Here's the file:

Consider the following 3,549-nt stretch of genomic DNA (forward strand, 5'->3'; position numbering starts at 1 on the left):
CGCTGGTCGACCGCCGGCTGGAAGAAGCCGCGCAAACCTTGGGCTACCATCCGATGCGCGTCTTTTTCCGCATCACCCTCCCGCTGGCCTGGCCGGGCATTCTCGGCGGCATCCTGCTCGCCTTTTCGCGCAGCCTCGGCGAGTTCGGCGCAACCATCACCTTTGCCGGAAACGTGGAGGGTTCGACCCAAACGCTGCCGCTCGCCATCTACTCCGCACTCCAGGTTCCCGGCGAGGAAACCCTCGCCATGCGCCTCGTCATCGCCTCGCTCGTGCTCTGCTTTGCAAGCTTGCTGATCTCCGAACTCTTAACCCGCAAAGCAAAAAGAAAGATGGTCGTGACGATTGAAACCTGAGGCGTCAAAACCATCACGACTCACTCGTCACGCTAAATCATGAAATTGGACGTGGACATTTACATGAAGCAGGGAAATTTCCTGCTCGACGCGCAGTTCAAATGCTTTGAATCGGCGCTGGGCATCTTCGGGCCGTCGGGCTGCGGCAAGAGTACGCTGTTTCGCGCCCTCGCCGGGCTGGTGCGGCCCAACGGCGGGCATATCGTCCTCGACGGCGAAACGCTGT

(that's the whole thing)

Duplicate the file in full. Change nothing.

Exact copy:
Consider the following 3,549-nt stretch of genomic DNA (forward strand, 5'->3'; position numbering starts at 1 on the left):
CGCTGGTCGACCGCCGGCTGGAAGAAGCCGCGCAAACCTTGGGCTACCATCCGATGCGCGTCTTTTTCCGCATCACCCTCCCGCTGGCCTGGCCGGGCATTCTCGGCGGCATCCTGCTCGCCTTTTCGCGCAGCCTCGGCGAGTTCGGCGCAACCATCACCTTTGCCGGAAACGTGGAGGGTTCGACCCAAACGCTGCCGCTCGCCATCTACTCCGCACTCCAGGTTCCCGGCGAGGAAACCCTCGCCATGCGCCTCGTCATCGCCTCGCTCGTGCTCTGCTTTGCAAGCTTGCTGATCTCCGAACTCTTAACCCGCAAAGCAAAAAGAAAGATGGTCGTGACGATTGAAACCTGAGGCGTCAAAACCATCACGACTCACTCGTCACGCTAAATCATGAAATTGGACGTGGACATTTACATGAAGCAGGGAAATTTCCTGCTCGACGCGCAGTTCAAATGCTTTGAATCGGCGCTGGGCATCTTCGGGCCGTCGGGCTGCGGCAAGAGTACGCTGTTTCGCGCCCTCGCCGGGCTGGTGCGGCCCAACGGCGGGCATATCGTCCTCGACGGCGAAACGCTGT